How can Indian cities shield vulnerable migrants from climate change? With better affordable housing: Scroll

(Aaran Patel is an MPP candidate at the Harvard Kennedy School of Government. The column first appeared in Scroll on October 13, 2021)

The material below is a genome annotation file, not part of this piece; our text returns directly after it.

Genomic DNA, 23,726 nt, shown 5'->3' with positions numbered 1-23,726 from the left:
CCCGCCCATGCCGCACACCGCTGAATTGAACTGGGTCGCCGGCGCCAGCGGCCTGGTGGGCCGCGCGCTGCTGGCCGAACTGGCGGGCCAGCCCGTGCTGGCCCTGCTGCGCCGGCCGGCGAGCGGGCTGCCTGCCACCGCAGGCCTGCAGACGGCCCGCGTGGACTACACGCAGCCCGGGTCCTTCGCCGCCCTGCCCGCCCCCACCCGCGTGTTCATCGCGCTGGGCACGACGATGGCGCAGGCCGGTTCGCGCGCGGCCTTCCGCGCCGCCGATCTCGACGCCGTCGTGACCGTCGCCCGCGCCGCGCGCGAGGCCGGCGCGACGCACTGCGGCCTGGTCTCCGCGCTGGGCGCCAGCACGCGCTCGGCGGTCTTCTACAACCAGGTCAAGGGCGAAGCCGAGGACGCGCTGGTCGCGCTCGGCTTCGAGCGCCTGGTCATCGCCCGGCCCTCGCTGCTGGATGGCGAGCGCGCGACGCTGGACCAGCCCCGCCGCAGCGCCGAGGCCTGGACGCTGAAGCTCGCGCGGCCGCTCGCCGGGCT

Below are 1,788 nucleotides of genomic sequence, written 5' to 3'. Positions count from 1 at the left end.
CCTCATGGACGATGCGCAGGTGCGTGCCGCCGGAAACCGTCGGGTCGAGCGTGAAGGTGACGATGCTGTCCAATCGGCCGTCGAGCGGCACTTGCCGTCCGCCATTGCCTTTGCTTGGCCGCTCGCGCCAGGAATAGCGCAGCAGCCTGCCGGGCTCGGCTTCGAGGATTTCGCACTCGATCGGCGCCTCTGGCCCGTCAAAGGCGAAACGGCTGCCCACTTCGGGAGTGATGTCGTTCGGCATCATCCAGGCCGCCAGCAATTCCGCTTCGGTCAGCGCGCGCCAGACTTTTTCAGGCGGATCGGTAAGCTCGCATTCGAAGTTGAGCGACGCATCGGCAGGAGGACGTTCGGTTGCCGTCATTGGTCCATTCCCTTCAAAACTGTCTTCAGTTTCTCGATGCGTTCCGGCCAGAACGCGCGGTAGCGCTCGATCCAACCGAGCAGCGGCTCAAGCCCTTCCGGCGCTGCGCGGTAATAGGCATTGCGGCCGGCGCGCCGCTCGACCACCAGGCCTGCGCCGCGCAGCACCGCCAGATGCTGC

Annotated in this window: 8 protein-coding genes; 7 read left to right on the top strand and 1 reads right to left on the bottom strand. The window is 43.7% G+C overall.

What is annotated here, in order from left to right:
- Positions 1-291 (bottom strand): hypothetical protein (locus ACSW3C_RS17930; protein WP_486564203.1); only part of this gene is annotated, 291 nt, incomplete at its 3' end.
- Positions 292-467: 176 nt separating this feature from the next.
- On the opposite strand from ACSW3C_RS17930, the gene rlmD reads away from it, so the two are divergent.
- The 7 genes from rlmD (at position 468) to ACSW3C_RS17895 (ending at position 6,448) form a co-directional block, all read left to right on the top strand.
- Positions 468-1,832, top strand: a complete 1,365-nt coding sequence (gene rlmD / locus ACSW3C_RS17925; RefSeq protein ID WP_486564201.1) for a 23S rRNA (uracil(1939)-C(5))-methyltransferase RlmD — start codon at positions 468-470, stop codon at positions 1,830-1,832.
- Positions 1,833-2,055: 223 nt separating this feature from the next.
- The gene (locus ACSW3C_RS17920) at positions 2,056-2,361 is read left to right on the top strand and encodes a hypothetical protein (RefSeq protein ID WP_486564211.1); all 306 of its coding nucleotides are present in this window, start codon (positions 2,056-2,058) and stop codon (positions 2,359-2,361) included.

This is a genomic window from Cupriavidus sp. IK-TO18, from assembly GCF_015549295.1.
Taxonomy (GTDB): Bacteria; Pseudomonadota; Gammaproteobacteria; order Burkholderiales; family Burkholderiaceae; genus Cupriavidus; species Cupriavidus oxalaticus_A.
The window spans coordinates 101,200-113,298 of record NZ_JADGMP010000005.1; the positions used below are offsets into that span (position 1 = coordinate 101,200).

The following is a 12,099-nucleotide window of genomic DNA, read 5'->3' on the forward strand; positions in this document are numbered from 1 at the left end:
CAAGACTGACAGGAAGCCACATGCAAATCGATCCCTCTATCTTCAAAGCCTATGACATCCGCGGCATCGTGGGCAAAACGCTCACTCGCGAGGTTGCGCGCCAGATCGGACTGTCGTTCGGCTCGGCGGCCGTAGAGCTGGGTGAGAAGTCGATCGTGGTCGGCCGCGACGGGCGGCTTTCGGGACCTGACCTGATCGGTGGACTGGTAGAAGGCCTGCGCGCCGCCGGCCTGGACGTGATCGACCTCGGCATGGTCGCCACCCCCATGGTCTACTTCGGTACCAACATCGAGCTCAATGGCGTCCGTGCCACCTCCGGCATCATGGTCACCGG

• Migrants who are driven to leave their homes in India’s rural areas because of climate change are being battered by climate impacts in megacities as well. Lives and livelihoods of the most vulnerable Indians are being overturned by this double blow and the trend, says a study in the academic journal Nature, is expected to worsen over the coming decades. This presents a significant challenge for cities that already fall woefully short of ensuring safety and security for their poorest residents. In India’s large metropolises, migrants living under tarpaulin and tin sheets have scant protection against the elements. They roast in the summer heat and struggle to stay warm in the winter. Their homes are inundated in the increasingly mercurial monsoon. Around the year, they toil to access potable water for daily needs. Their lungs are choked because of poor indoor air quality. Decades of marginalisation and neglect have imperilled their comfort, health, productivity and security…

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